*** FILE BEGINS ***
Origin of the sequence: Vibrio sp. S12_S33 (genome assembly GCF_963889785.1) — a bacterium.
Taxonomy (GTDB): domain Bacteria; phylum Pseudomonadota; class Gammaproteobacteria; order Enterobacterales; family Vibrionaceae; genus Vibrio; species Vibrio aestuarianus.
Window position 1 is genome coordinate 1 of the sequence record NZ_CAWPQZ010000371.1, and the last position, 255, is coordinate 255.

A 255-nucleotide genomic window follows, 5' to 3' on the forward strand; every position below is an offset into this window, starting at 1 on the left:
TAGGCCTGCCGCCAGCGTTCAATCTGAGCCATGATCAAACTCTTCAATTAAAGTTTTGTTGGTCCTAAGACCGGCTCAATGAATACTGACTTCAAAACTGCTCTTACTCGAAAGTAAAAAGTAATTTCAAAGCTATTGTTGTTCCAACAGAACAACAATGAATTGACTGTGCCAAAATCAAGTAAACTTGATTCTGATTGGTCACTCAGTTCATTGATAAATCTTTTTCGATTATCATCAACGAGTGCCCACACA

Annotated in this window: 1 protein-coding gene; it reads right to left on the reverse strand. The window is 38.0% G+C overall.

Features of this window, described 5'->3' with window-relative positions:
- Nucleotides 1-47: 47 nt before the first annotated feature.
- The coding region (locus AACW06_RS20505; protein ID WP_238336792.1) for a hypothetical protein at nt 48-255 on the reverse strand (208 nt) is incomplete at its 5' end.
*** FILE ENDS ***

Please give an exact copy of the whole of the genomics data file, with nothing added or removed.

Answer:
Origin of the sequence: Vibrio sp. S12_S33 (genome assembly GCF_963889785.1) — a bacterium.
Taxonomy (GTDB): domain Bacteria; phylum Pseudomonadota; class Gammaproteobacteria; order Enterobacterales; family Vibrionaceae; genus Vibrio; species Vibrio aestuarianus.
Window position 1 is genome coordinate 1 of the sequence record NZ_CAWPQZ010000371.1, and the last position, 255, is coordinate 255.

A 255-nucleotide genomic window follows, 5' to 3' on the forward strand; every position below is an offset into this window, starting at 1 on the left:
TAGGCCTGCCGCCAGCGTTCAATCTGAGCCATGATCAAACTCTTCAATTAAAGTTTTGTTGGTCCTAAGACCGGCTCAATGAATACTGACTTCAAAACTGCTCTTACTCGAAAGTAAAAAGTAATTTCAAAGCTATTGTTGTTCCAACAGAACAACAATGAATTGACTGTGCCAAAATCAAGTAAACTTGATTCTGATTGGTCACTCAGTTCATTGATAAATCTTTTTCGATTATCATCAACGAGTGCCCACACA

Annotated in this window: 1 protein-coding gene; it reads right to left on the reverse strand. The window is 38.0% G+C overall.

Features of this window, described 5'->3' with window-relative positions:
- Nucleotides 1-47: 47 nt before the first annotated feature.
- The coding region (locus AACW06_RS20505; protein ID WP_238336792.1) for a hypothetical protein at nt 48-255 on the reverse strand (208 nt) is incomplete at its 5' end.